His name is Roger. (That’s his picture you see here.) He dresses like a long lost member of Parliament-Funkadelic. Colorful scarves and head wraps, flowing coats, sometimes a walking stick and an ever-changing pair of super-cool sunglasses.
I suppose he’s a panhandler, of sorts, but he’s not that good at it. You see, I’ve never actually seen Roger ask for money. Plus, he stands at the very edge of the sidewalk, almost in the street. He holds different containers to accept any change passersby might give him, but he holds them down by his waist so they’re hard to notice.
For a while his money receptacle of choice was a beat-up blue and white fisherman’s cap. Then, a ceramic coffee cup. More recently, he’s been holding a small yellow beach pail, the kind you might see a toddler using to collect shells at the beach.
I drop change or a dollar into Roger’s hat/cup/pail a few times a week. Funny, but over the year I’ve become acquainted with him, I’ve not seen even a single coin in his hat/cap/pail. Either he pockets the money quickly, or no one else chooses to contribute to Roger but me.He usually stands stoically, barely moving except for an ever so slight swaying from side-to-side. To my surprise, one day I saw him dancing, not the funky, soulful steps you might expect. He danced more like a hippie chick at a Phish concert, his arms slowing poking into the sky as his hips wiggled and he shimmied up and down. For a long time, I contemplated asking Roger if he was homeless. But I don’t think he is. He doesn’t have the rank smell you often associate with the homeless and he’s always so nattily dressed.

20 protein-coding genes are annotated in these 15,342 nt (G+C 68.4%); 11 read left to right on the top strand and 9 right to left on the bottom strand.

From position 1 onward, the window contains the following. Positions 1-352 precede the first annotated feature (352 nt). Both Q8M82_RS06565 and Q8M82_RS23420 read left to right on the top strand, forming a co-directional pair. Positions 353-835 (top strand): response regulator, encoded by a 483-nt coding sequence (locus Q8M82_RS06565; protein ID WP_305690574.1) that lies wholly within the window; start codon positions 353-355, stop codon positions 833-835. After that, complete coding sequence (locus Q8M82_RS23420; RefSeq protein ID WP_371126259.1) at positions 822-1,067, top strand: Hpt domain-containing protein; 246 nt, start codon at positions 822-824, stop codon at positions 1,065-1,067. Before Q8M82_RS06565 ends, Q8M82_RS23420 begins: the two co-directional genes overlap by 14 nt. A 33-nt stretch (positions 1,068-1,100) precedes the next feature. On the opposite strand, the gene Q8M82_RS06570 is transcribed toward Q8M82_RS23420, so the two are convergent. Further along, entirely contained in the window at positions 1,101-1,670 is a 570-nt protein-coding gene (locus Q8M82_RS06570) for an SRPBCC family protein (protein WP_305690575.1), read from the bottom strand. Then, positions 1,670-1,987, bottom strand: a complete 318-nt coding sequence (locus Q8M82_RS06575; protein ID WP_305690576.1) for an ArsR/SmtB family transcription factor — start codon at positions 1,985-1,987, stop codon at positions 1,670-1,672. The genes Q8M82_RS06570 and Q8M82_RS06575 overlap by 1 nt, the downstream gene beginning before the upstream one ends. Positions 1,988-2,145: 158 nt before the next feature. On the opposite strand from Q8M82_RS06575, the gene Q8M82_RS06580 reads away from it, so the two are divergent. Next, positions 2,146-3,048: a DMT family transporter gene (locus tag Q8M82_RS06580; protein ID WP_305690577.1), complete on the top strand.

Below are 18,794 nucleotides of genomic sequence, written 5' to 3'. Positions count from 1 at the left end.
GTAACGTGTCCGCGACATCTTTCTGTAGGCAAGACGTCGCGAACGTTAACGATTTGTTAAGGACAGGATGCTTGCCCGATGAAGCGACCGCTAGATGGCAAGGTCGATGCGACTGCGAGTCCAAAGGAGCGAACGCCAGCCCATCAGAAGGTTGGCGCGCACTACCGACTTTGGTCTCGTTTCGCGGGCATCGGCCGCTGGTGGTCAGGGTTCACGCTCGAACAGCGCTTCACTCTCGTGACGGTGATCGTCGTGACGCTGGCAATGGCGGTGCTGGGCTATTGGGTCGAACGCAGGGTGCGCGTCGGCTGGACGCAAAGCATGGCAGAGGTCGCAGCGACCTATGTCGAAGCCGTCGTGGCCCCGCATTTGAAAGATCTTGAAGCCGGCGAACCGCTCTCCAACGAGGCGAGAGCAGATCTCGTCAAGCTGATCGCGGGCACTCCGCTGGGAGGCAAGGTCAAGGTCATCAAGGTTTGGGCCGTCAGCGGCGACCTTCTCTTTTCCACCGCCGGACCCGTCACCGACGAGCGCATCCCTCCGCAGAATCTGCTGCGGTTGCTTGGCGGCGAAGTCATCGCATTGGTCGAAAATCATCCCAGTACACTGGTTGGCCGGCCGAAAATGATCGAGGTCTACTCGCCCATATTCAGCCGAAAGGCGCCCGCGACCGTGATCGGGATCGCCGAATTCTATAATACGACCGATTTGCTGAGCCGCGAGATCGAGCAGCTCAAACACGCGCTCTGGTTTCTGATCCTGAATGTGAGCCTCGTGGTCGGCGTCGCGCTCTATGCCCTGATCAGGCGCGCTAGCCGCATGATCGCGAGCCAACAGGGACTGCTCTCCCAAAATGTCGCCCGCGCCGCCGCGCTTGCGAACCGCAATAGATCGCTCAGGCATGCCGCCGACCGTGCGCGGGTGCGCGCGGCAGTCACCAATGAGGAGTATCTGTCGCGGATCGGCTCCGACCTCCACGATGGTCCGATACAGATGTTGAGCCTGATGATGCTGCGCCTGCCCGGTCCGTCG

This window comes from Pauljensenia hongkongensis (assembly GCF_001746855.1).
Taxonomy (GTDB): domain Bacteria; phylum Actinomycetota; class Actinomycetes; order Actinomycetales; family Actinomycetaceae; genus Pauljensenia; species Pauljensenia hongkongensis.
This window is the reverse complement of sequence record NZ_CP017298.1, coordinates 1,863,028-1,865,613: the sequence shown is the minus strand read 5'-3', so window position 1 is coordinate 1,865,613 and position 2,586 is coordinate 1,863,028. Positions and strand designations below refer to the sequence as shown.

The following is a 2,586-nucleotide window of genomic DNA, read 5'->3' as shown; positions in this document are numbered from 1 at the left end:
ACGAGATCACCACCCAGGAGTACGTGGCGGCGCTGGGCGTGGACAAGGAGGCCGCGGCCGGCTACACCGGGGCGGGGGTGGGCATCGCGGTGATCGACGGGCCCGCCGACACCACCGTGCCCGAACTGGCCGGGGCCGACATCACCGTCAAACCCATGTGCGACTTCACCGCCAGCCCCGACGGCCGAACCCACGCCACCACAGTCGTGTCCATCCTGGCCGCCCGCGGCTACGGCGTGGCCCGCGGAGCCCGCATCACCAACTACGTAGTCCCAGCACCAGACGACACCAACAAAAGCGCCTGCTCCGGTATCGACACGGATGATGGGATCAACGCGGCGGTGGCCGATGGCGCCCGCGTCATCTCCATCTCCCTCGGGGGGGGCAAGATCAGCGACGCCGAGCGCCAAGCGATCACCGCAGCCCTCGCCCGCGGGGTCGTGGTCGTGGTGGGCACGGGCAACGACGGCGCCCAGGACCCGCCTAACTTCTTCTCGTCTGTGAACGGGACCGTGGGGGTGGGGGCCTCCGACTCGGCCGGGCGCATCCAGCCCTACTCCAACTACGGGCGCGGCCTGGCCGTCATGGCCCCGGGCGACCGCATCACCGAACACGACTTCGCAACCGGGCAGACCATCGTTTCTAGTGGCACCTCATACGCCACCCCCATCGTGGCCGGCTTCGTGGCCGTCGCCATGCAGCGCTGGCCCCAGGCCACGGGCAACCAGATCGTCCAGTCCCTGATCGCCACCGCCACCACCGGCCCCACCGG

Still, I wanted to engage with him beyond just learning his name and, uncertain what to say, I asked my 11-year old daughter what I might ask him. She suggested, “Are you happy?” So I’m going to ask him that the next time I see him—if I see him again.
Roger is suddenly gone from his usual spot, it’s been almost two weeks since he was last there. Maybe he’s moved to a new location or moved on to a non-panhandling life. Either way, the world feels slightly less special without Roger in it.